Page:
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WordPress Plug-In development with unison file-system sync and git clean composer.{json,lock} files

February 27, 2022

This scripted unison I use to keep things separated, clean and synced:

if [ $# != 2 ]; then
    echo "usage: $0 <dir1> <dir2>"

echo "${dir1} <-> ${dir2}"

while true; do
    # ignore files and dirs which should not be synced. You might need to adjust this a bit.
    unison -batch -auto  $dir1 $dir2  \
        -ignore 'Path vendor'         \
        -ignore 'Path .*.sw*'         \
        -ignore 'Path .git'           \
        -ignore 'Path x.*'            \
        -ignore 'Path sync-dirs.sh'   \
        -ignore 'Path .gitignore'
    sleep 1

What is the Problem anyhow?

Answer: To keep your local development setup tweaking out of your config files and out of the git repo.

Here it is not about WordPress Plugin development in general (lots of nightmare options there, another story, for another time). In here I assume you have found a local setup to WordPress (like bedrock) which gets you a composer.json to keep you organized. Now you are working on a plugin of yours, which you have nicely packaged, in its own repo, and with its own composer.json. Properly registered with packagist.com you can install it:

$ composer require crux/zero-feature-wordpress-plugin-package

The problem is your own plugin package gets pulled from the internet, not the one from local on your filesystem. To overcome this, you can add your local source as repository to composer.json:

  "repositories": [
      "type": "path",
      "url": "../zero-feature-wordpress-plugin-package",
      "options": {
        "symlink": false

That makes your package being sourced locally. Nice, big improvment in turn around time. Symlinking would be nice, and it is the default, but if you do so, your docker’ed WordPress container dev won’t be able to see the files. They are outside of the mounted volumes/paths, and for very good reason the app inside a docker container can not simply step out of its container and follow the symlinks. That is the reason for "symlink": false.

Next problem, you would like to check-in the composer.json to you git repo, but by no means you want to leak your extra repository entry with your local filesystem repo addition. An annoyance, to edit this out prior to every git commit, or to have that file marked dirty uncommited all the time.

composer-merge-plugin to the rescue!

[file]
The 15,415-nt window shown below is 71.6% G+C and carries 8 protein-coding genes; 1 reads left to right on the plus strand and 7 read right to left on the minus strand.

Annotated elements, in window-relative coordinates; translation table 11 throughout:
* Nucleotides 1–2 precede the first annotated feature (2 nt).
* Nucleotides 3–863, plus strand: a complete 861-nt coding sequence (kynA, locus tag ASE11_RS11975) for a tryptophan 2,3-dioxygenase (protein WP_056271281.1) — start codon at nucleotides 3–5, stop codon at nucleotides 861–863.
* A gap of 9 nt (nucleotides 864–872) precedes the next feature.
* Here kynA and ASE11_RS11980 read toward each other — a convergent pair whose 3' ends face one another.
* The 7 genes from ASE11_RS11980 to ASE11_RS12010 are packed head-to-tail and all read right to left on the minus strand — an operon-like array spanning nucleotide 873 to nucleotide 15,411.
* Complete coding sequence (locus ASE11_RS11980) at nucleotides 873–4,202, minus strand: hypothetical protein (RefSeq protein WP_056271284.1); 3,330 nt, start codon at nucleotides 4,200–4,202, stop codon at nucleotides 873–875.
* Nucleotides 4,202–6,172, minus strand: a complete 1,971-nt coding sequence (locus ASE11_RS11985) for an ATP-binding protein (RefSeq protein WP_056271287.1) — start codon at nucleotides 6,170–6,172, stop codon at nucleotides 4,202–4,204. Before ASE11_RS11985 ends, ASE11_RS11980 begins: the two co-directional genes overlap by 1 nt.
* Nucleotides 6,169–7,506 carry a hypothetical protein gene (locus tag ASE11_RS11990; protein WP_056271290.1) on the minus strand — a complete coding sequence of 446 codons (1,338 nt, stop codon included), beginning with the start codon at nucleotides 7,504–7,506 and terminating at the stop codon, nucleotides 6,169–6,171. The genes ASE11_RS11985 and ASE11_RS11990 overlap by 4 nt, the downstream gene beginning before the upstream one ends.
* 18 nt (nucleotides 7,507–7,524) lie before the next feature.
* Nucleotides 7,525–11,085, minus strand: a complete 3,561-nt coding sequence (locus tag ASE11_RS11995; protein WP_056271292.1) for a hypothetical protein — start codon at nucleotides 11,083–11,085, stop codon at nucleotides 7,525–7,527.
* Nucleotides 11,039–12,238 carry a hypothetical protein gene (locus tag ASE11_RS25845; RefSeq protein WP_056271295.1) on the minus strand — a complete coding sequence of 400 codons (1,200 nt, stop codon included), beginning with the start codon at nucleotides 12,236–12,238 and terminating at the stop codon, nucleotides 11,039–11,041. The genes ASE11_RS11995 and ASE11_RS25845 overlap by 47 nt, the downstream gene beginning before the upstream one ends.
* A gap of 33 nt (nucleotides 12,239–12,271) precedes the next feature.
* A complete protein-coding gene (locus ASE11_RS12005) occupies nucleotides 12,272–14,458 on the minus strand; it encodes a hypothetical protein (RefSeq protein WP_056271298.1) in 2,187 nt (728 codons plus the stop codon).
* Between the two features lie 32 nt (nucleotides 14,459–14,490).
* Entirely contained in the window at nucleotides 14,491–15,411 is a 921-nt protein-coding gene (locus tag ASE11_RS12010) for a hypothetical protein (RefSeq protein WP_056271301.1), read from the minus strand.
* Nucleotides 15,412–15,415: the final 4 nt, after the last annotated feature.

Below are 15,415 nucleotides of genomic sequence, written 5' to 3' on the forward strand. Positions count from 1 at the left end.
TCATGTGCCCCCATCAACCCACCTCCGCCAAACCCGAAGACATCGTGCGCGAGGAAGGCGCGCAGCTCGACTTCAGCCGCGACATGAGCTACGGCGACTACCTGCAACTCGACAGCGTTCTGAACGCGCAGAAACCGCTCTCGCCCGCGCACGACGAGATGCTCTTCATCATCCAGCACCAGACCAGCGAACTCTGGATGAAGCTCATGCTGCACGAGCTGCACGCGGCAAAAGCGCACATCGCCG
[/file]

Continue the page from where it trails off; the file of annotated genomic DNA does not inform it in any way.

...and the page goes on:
Install it (composer require wikimedia/composer-merge-plugin) and add you can add a local override setting file to your composer.json:

  "extra": {
    "merge-plugin": {
      "include": [

That local composer.local.json of yours can now hold the extra repository setting. Add composer.local.json to your gitignore file and voila, your composer.json remains clean.

One last problem, if you like to commit your composer.lock to the repo, bad luck, because that file or course records where exactly your package was coming from. Again, leaking your local package set-up.


This is where the above little unison scripting comes into place. Unison can do a lot of things, bi-directional syncing is really difficult. But it is a solved problem, and they did it. So, what I do:

  1. Have a local dockerized WordPress development, like bedrock for example.
  2. Use composer to require your packages, as much as possible, from top-level wordpress development directory, this builds on composer/installers.
  3. Install the plugin you want to work on, without symlinks, and do NOT use any composer overloading local settings.
  4. set-up the above script to sync the installed plugin with the plugin source dir anywhere on your laptop.
  5. Work and develop interactively with your plug-in, in wordpress, in the docker container. You can edit, add, remove, move files and dirs in both directories. They stay in sync.
  6. Once things are working as aspected, go the plugin source dir and package the new release. With tags and packagist upload etc.
  7. Shut down the sync-script and update your wordpress site with the new plugin release from the internet.
  8. Now everthing should work for you identical as anyone else using your package would see it.

have fun

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